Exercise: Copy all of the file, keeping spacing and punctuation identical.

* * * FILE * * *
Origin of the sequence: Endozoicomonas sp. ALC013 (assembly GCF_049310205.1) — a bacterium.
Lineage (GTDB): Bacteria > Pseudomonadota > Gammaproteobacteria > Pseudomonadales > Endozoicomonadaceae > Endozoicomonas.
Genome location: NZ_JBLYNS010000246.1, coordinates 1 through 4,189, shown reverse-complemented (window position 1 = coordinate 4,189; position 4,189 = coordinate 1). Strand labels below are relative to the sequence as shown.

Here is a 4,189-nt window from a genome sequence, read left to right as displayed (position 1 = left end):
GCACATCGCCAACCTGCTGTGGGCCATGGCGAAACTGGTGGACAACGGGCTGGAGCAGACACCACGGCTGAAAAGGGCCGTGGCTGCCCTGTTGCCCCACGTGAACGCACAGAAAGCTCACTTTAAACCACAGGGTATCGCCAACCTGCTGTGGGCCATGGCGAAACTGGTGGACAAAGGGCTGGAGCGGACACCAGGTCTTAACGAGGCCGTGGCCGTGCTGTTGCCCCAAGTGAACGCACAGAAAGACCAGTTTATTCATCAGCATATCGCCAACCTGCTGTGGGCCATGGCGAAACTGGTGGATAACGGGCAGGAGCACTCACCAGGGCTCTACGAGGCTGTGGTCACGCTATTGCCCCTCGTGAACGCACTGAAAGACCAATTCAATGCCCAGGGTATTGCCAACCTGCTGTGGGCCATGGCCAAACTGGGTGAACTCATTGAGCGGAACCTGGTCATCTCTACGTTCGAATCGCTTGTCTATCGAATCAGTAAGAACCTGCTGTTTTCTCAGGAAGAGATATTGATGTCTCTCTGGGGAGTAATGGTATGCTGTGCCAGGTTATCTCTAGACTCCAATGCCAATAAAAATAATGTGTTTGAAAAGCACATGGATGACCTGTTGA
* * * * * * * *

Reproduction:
Origin of the sequence: Endozoicomonas sp. ALC013 (assembly GCF_049310205.1) — a bacterium.
Lineage (GTDB): Bacteria > Pseudomonadota > Gammaproteobacteria > Pseudomonadales > Endozoicomonadaceae > Endozoicomonas.
Genome location: NZ_JBLYNS010000246.1, coordinates 1 through 4,189, shown reverse-complemented (window position 1 = coordinate 4,189; position 4,189 = coordinate 1). Strand labels below are relative to the sequence as shown.

Here is a 4,189-nt window from a genome sequence, read left to right as displayed (position 1 = left end):
GCACATCGCCAACCTGCTGTGGGCCATGGCGAAACTGGTGGACAACGGGCTGGAGCAGACACCACGGCTGAAAAGGGCCGTGGCTGCCCTGTTGCCCCACGTGAACGCACAGAAAGCTCACTTTAAACCACAGGGTATCGCCAACCTGCTGTGGGCCATGGCGAAACTGGTGGACAAAGGGCTGGAGCGGACACCAGGTCTTAACGAGGCCGTGGCCGTGCTGTTGCCCCAAGTGAACGCACAGAAAGACCAGTTTATTCATCAGCATATCGCCAACCTGCTGTGGGCCATGGCGAAACTGGTGGATAACGGGCAGGAGCACTCACCAGGGCTCTACGAGGCTGTGGTCACGCTATTGCCCCTCGTGAACGCACTGAAAGACCAATTCAATGCCCAGGGTATTGCCAACCTGCTGTGGGCCATGGCCAAACTGGGTGAACTCATTGAGCGGAACCTGGTCATCTCTACGTTCGAATCGCTTGTCTATCGAATCAGTAAGAACCTGCTGTTTTCTCAGGAAGAGATATTGATGTCTCTCTGGGGAGTAATGGTATGCTGTGCCAGGTTATCTCTAGACTCCAATGCCAATAAAAATAATGTGTTTGAAAAGCACATGGATGACCTGTTGA